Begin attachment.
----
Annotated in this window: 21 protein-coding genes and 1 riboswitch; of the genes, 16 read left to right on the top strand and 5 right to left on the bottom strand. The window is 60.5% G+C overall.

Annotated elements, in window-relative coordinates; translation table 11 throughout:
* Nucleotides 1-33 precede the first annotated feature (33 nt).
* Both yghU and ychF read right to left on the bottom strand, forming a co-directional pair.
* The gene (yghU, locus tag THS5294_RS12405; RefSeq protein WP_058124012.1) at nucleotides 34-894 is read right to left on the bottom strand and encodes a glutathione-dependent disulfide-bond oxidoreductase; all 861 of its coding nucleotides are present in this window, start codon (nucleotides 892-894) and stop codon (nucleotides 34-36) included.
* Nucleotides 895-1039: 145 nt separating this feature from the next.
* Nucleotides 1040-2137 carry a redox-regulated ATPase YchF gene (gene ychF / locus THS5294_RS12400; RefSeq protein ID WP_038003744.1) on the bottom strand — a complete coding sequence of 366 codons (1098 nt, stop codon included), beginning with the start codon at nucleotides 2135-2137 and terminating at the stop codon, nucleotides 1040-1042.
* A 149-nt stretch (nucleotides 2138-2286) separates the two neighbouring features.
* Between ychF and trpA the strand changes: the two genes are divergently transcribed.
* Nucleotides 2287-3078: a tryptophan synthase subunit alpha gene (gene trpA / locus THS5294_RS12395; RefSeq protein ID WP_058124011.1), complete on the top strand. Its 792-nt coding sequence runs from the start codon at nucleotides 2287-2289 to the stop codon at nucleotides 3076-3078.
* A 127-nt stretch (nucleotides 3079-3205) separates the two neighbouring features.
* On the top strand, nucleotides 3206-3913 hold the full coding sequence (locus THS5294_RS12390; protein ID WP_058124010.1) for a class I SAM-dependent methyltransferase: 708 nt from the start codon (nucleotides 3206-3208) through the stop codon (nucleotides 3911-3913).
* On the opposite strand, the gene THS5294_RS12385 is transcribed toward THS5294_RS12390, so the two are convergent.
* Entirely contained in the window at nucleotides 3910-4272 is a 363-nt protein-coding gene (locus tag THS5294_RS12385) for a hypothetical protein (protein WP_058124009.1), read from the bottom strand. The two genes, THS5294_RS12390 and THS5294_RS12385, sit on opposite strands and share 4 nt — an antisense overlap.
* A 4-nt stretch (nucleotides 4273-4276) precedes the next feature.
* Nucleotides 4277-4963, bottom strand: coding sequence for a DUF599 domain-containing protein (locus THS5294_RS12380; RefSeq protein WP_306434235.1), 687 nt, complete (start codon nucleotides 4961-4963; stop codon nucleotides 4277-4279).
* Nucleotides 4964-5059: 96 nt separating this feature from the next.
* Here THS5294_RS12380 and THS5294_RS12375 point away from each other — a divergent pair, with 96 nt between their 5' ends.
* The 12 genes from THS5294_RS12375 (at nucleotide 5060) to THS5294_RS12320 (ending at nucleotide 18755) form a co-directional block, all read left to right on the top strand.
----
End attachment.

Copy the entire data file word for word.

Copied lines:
Annotated in this window: 21 protein-coding genes and 1 riboswitch; of the genes, 16 read left to right on the top strand and 5 right to left on the bottom strand. The window is 60.5% G+C overall.

Annotated elements, in window-relative coordinates; translation table 11 throughout:
* Nucleotides 1-33 precede the first annotated feature (33 nt).
* Both yghU and ychF read right to left on the bottom strand, forming a co-directional pair.
* The gene (yghU, locus tag THS5294_RS12405; RefSeq protein WP_058124012.1) at nucleotides 34-894 is read right to left on the bottom strand and encodes a glutathione-dependent disulfide-bond oxidoreductase; all 861 of its coding nucleotides are present in this window, start codon (nucleotides 892-894) and stop codon (nucleotides 34-36) included.
* Nucleotides 895-1039: 145 nt separating this feature from the next.
* Nucleotides 1040-2137 carry a redox-regulated ATPase YchF gene (gene ychF / locus THS5294_RS12400; RefSeq protein ID WP_038003744.1) on the bottom strand — a complete coding sequence of 366 codons (1098 nt, stop codon included), beginning with the start codon at nucleotides 2135-2137 and terminating at the stop codon, nucleotides 1040-1042.
* A 149-nt stretch (nucleotides 2138-2286) separates the two neighbouring features.
* Between ychF and trpA the strand changes: the two genes are divergently transcribed.
* Nucleotides 2287-3078: a tryptophan synthase subunit alpha gene (gene trpA / locus THS5294_RS12395; RefSeq protein ID WP_058124011.1), complete on the top strand. Its 792-nt coding sequence runs from the start codon at nucleotides 2287-2289 to the stop codon at nucleotides 3076-3078.
* A 127-nt stretch (nucleotides 3079-3205) separates the two neighbouring features.
* On the top strand, nucleotides 3206-3913 hold the full coding sequence (locus THS5294_RS12390; protein ID WP_058124010.1) for a class I SAM-dependent methyltransferase: 708 nt from the start codon (nucleotides 3206-3208) through the stop codon (nucleotides 3911-3913).
* On the opposite strand, the gene THS5294_RS12385 is transcribed toward THS5294_RS12390, so the two are convergent.
* Entirely contained in the window at nucleotides 3910-4272 is a 363-nt protein-coding gene (locus tag THS5294_RS12385) for a hypothetical protein (protein WP_058124009.1), read from the bottom strand. The two genes, THS5294_RS12390 and THS5294_RS12385, sit on opposite strands and share 4 nt — an antisense overlap.
* A 4-nt stretch (nucleotides 4273-4276) precedes the next feature.
* Nucleotides 4277-4963, bottom strand: coding sequence for a DUF599 domain-containing protein (locus THS5294_RS12380; RefSeq protein WP_306434235.1), 687 nt, complete (start codon nucleotides 4961-4963; stop codon nucleotides 4277-4279).
* Nucleotides 4964-5059: 96 nt separating this feature from the next.
* Here THS5294_RS12380 and THS5294_RS12375 point away from each other — a divergent pair, with 96 nt between their 5' ends.
* The 12 genes from THS5294_RS12375 (at nucleotide 5060) to THS5294_RS12320 (ending at nucleotide 18755) form a co-directional block, all read left to right on the top strand.